1.2 STATEMENT OF THE PROBLEM:
Recently, series of fraud have been committed both in the public and private sectors of the economy (Ojaide, 2000; Kassum, 2009; Okoye & Akamobi, 2009; Owojori & Asaolu, 2009; Izedomin & Mgbame, 2011; Modugu & Anyaduba, 2013; Enofe, Okapor & Atube, 2013; Okoye & Gbegi, 2013; Gbegi & Adebisi, 2014). More so, the Nigerian banking sector, despite being one of the most controlled and regulated sectors, financial crimes such as embezzlement, bribery, bankruptcy, security fraud, among others, have taken the centre stage in the scheme of things in the sector.
The failure of major corporate governance mechanism to reduce financial fraud and the increasing sophisticated financial fraud has posed serious threat to investors, government, and general public (Eyisi & Agbaeze 2009).
Fraud in most cases is perpetrated under the supervision of internal auditors of organizations. It suffices to say that the independent of the internal auditor is not guaranteed because he works as an employee of the government or organization. Then come the idea of external auditors, yet frauds are still being committed on a daily basis. The above scenario indicated that as more and more development both in the Information Communication Technology (ICT) world and other fields, so fraudsters continue to groom their own tactics towards fraudulent practices. It now become pertinent that forensic accounting be introduced and practices since the external auditors do not or may not have the required training to be able to tackle modern frauds like white collar crimes such as security fraud, embezzlement, bankruptcies, contract disputes and possibly criminal financial transaction.
More so, this gave rise to the establishment of key institutions like Independence Corrupt Practices Commission (ICPC), Economic and Financial Crime Commission (EFCC), among others, to combat the menace of fraud in the society.
Numerous studies Okoye and Akamobi (2009), Owojori and Asaolu (2009), Kassum (2009), Izedomin and Mgbame (2011), Modugu and Anyaduba (2013) have all acknowledged the incidence of fraud and relevance of forensic accounting skills in Nigeria.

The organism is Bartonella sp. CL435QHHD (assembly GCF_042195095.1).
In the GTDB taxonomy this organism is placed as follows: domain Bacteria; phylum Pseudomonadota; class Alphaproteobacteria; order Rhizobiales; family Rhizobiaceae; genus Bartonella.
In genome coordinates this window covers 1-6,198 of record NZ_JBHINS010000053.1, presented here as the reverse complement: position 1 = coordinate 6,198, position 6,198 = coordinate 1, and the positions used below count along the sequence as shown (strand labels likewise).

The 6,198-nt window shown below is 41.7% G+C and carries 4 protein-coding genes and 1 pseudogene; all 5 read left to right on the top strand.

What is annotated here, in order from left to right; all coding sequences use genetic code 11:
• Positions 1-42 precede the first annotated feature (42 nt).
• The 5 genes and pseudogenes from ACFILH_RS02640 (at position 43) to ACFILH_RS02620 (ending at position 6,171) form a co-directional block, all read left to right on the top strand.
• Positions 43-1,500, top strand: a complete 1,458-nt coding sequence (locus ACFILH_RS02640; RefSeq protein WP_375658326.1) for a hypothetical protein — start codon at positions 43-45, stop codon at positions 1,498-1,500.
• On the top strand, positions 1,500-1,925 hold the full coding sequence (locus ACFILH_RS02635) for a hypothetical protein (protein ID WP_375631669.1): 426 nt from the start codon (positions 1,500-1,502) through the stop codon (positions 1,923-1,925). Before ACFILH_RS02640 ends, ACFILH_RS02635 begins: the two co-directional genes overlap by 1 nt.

Therefore this study is set out to examine the application of forensic accounting skills and detection of financial crimes among quoted manufacturing firms in Nigeria.
1.3 OBJECTIVES OF THE STUDY
The main objective of the study is to examine the application of forensic accounting skills and detection of financial crimes in Nigeria. From the above, the following specific objectives were formulated to guide the study, they are stated below as follows:
- Determine whether forensic accounting skills are relevant to the activities of manufacturing firms in Nigeria.
- Ascertain whether the application of forensic accounting skills aids the detection of financial crimes in manufacturing firms in Nigeria.
- Examine whether the application of forensic accounting skills can strengthen corporate governance of manufacturing firms in Nigeria.
1.4 RESEARCH QUESTIONS:
- To what extent are forensic accounting skills relevant to the activities of manufacturing firms in Nigeria?
- To what extent does the application of forensic accounting skills aid the detection of financial crimes in manufacturing firms in Nigeria?
- To what extent can the application of forensic accounting skills strengthen corporate governance of manufacturing firms in Nigeria?
1.5 RESEARCH HYPOTHESES
The hypotheses were formulated in line with the objectives and research questions, to guide the study. The hypotheses are stated in their null form as follows:
H0: Forensic accounting skills has no significant effect on the activities of manufacturing firms in Nigeria.
H1: Forensic accounting skills has significant effect on the activities of manufacturing firms in Nigeria.
H0: The application of forensic accounting skills does not aid the detection of financial crimes in manufacturing firms in Nigeria.
H1: The application of forensic accounting skills aid the detection of financial crimes in manufacturing firms in Nigeria.
H0: The application of forensic accounting skills cannot strengthen corporate governance of manufacturing firms in Nigeria.
H1: The application of forensic accounting skills strengthens corporate governance of manufacturing firms in Nigeria.
1.6 SIGNIFICANCE OF THE STUDY
The study will aid in laying a solid framework for the design and implementation of forensic accounting practices in Nigeria. Since forensic accounting is still new in developing countries such as Nigeria, this study will aid policy makers and other stake holders to draft adequate policies to guide the practice of forensic accounting in Nigeria.
The study will also serve as a guide to student and independent researchers who may have interest in the subject matter. Findings and recommendations from this study will serve as a guide in carrying out other research studies in forensic accounting and fraud detection in organizations.
1.7 SCOPE OF THE STUDY
The study evaluates the application of forensic accounting skills and detection of financial crimes in Nigeria; the study of quoted manufacturing firms. The choice of firms is informed by the fact that forensic accounting skills have an important role to play in the growth and development of the nation.
The study covers manufacturing firms.